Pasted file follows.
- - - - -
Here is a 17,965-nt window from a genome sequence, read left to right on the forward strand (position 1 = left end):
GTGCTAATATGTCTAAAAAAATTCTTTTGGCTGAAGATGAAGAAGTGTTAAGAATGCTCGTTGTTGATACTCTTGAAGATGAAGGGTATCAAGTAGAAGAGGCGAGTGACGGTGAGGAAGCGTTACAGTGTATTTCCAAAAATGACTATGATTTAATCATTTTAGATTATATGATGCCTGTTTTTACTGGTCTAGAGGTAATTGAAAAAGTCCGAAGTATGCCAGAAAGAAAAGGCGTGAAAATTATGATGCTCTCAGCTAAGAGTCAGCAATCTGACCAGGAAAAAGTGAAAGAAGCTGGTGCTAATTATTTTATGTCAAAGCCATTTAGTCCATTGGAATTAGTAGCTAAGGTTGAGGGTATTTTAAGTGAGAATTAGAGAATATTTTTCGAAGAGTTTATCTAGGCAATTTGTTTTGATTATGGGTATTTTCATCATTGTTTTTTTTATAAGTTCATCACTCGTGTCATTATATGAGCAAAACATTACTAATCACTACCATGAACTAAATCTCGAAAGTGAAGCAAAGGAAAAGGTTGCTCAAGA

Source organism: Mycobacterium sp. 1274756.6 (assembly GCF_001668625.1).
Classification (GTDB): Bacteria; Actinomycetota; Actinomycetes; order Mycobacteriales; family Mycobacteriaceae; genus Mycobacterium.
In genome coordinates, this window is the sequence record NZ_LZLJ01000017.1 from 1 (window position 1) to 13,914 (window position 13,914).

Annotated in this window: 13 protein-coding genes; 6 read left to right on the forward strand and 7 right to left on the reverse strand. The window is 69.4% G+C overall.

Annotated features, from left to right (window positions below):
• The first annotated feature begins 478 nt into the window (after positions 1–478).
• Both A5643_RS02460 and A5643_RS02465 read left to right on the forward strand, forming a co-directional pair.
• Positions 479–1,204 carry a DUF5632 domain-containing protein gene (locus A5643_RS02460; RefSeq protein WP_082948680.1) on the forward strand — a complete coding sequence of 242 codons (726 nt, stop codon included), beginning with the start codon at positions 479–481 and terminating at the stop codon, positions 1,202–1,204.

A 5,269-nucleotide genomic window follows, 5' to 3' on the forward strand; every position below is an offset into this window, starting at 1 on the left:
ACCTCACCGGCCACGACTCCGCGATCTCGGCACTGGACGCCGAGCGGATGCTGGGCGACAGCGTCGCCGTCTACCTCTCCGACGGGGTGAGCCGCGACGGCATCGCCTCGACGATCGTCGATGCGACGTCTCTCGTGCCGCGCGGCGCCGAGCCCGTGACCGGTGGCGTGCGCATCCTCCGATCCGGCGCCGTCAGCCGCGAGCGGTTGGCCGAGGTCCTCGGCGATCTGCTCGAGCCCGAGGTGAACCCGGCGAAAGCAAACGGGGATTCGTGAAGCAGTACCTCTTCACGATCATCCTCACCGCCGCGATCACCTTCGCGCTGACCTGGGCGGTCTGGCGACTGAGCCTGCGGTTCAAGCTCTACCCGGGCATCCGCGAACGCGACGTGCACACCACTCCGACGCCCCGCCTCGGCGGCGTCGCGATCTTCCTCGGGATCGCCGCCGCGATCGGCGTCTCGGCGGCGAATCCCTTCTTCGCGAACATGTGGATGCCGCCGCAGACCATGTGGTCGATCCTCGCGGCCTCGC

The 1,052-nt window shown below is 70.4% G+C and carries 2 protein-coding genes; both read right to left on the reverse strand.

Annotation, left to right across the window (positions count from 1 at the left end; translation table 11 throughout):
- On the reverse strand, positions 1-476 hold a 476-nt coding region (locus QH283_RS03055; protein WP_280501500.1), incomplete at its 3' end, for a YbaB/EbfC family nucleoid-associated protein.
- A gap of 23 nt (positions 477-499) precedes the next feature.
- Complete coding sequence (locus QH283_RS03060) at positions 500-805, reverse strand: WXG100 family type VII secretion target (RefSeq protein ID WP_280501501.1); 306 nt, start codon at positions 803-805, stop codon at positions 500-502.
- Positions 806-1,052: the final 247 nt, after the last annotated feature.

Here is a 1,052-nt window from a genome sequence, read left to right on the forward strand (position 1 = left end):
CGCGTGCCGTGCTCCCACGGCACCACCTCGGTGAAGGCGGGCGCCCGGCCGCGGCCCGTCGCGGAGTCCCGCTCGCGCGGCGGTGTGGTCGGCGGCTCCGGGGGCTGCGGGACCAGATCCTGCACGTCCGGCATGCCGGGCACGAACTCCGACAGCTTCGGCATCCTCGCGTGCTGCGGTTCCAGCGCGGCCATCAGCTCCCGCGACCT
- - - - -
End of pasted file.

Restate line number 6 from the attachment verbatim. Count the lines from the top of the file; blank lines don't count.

Annotated in this window: 13 protein-coding genes; 6 read left to right on the forward strand and 7 right to left on the reverse strand. The window is 69.4% G+C overall.